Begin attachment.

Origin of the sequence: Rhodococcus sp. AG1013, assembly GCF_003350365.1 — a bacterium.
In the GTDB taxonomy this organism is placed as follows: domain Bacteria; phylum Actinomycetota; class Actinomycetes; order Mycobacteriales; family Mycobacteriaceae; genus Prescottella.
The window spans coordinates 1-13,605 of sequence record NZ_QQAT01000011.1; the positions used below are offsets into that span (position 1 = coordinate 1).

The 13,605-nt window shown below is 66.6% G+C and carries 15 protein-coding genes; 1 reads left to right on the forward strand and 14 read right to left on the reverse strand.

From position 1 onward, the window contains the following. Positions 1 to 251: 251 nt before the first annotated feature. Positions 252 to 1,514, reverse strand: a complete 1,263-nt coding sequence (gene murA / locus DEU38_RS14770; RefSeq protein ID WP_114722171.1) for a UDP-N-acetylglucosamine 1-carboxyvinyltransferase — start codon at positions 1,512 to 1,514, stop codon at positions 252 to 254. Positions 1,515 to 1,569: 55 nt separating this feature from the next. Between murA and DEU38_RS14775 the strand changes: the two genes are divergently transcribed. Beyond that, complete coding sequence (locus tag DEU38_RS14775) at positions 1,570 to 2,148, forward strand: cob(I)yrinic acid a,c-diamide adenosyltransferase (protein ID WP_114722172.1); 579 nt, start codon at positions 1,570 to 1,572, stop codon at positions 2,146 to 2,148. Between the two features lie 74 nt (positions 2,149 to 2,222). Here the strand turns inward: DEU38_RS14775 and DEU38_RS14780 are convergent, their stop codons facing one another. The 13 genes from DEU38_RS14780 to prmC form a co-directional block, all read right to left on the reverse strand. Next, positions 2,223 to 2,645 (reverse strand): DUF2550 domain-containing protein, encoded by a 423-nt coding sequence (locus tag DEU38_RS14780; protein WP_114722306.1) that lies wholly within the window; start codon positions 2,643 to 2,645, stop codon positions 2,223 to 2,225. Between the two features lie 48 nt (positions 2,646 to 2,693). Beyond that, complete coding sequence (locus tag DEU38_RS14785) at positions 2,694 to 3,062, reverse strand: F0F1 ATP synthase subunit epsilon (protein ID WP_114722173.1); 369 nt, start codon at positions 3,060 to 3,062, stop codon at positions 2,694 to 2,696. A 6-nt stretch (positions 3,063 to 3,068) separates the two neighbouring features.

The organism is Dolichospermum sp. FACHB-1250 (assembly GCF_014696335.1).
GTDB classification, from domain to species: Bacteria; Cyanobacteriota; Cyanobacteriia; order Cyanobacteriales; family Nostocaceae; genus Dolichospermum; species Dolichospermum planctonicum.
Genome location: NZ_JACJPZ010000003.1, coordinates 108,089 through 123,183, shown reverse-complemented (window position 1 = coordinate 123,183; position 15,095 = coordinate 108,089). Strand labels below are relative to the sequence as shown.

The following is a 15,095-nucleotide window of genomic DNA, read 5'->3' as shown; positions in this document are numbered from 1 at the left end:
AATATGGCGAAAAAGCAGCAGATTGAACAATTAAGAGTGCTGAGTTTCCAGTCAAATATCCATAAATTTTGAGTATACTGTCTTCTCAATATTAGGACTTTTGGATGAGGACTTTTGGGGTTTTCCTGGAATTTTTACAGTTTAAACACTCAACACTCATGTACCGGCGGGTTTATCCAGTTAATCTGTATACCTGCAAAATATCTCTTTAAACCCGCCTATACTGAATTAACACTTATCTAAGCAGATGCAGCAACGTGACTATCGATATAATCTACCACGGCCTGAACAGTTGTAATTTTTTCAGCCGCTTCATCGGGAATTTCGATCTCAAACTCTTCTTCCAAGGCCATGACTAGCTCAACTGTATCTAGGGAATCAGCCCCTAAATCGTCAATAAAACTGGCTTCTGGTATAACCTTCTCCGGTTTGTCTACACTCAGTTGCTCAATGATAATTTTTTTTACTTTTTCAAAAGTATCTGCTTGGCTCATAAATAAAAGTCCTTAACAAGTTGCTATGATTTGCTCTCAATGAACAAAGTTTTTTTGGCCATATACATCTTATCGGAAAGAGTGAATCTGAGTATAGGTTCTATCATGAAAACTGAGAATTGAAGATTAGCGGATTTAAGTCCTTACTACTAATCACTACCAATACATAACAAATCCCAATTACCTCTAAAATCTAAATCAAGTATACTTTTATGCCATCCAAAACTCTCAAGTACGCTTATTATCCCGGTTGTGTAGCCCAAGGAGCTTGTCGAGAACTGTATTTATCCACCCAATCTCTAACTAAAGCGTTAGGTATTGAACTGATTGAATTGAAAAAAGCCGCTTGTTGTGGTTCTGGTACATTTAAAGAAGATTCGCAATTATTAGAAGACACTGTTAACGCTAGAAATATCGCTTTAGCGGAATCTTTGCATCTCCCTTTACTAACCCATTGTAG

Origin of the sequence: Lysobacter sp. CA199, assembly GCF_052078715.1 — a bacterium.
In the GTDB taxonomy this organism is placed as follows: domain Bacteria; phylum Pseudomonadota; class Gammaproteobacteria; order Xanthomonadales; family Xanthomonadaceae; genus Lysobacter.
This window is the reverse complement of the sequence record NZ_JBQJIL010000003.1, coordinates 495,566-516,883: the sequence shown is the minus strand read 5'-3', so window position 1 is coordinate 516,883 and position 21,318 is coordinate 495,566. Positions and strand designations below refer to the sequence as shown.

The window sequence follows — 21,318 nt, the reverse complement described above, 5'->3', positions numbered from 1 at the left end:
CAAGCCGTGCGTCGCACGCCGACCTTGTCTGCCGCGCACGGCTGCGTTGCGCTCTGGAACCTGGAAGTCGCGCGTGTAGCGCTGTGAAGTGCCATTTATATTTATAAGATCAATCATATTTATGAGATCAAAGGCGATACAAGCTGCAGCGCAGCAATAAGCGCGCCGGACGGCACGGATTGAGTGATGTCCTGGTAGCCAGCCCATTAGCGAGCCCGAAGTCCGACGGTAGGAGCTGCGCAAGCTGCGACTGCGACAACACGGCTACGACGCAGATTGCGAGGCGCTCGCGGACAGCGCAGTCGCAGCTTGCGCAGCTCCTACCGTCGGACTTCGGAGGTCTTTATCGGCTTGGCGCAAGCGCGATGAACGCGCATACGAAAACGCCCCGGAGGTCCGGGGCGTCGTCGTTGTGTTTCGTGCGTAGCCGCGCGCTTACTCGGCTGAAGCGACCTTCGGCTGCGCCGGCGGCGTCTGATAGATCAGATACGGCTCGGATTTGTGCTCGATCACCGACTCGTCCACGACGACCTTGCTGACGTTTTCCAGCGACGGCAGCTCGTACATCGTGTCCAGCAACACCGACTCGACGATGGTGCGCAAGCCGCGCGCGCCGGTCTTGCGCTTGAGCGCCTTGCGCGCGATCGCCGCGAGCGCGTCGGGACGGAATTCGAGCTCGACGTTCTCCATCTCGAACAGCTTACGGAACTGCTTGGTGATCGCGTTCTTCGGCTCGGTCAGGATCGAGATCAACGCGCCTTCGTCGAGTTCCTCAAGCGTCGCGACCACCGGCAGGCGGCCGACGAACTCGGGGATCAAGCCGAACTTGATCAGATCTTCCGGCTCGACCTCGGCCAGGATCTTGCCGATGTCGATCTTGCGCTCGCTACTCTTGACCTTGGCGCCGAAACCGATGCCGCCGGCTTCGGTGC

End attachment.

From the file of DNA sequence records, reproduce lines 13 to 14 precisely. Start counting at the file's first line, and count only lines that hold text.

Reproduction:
This window is the reverse complement of the sequence record NZ_JBQJIL010000003.1, coordinates 495,566-516,883: the sequence shown is the minus strand read 5'-3', so window position 1 is coordinate 516,883 and position 21,318 is coordinate 495,566. Positions and strand designations below refer to the sequence as shown.

The window sequence follows — 21,318 nt, the reverse complement described above, 5'->3', positions numbered from 1 at the left end: